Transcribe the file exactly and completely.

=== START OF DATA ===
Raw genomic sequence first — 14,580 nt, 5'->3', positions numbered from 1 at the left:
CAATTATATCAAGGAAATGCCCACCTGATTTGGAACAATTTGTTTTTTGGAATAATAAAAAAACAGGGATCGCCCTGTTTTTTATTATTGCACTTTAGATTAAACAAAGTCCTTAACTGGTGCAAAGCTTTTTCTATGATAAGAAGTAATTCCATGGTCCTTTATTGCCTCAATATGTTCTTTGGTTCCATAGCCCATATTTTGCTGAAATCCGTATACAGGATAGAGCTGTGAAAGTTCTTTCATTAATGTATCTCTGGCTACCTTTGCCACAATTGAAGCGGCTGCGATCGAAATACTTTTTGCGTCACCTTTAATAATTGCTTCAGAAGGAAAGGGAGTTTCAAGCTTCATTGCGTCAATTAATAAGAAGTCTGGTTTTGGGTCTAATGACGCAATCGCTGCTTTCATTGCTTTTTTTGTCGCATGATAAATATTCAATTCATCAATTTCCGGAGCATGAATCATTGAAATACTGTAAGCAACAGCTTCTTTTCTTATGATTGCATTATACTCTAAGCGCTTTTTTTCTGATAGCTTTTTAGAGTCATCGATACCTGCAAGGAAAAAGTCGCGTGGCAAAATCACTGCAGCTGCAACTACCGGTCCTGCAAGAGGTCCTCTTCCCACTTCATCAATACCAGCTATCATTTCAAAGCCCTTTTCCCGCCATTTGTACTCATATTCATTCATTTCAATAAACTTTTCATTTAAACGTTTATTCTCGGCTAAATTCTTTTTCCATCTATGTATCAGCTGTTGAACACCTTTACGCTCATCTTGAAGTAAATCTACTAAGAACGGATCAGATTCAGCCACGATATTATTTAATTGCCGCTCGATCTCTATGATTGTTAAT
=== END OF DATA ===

Raw genomic sequence first — 14,580 nt, 5'->3', positions numbered from 1 at the left:
CAATTATATCAAGGAAATGCCCACCTGATTTGGAACAATTTGTTTTTTGGAATAATAAAAAAACAGGGATCGCCCTGTTTTTTATTATTGCACTTTAGATTAAACAAAGTCCTTAACTGGTGCAAAGCTTTTTCTATGATAAGAAGTAATTCCATGGTCCTTTATTGCCTCAATATGTTCTTTGGTTCCATAGCCCATATTTTGCTGAAATCCGTATACAGGATAGAGCTGTGAAAGTTCTTTCATTAATGTATCTCTGGCTACCTTTGCCACAATTGAAGCGGCTGCGATCGAAATACTTTTTGCGTCACCTTTAATAATTGCTTCAGAAGGAAAGGGAGTTTCAAGCTTCATTGCGTCAATTAATAAGAAGTCTGGTTTTGGGTCTAATGACGCAATCGCTGCTTTCATTGCTTTTTTTGTCGCATGATAAATATTCAATTCATCAATTTCCGGAGCATGAATCATTGAAATACTGTAAGCAACAGCTTCTTTTCTTATGATTGCATTATACTCTAAGCGCTTTTTTTCTGATAGCTTTTTAGAGTCATCGATACCTGCAAGGAAAAAGTCGCGTGGCAAAATCACTGCAGCTGCAACTACCGGTCCTGCAAGAGGTCCTCTTCCCACTTCATCAATACCAGCTATCATTTCAAAGCCCTTTTCCCGCCATTTGTACTCATATTCATTCATTTCAATAAACTTTTCATTTAAACGTTTATTCTCGGCTAAATTCTTTTTCCATCTATGTATCAGCTGTTGAACACCTTTACGCTCATCTTGAAGTAAATCTACTAAGAACGGATCAGATTCAGCCACGATATTATTTAATTGCCGCTCGATCTCTATGATTGTTAAT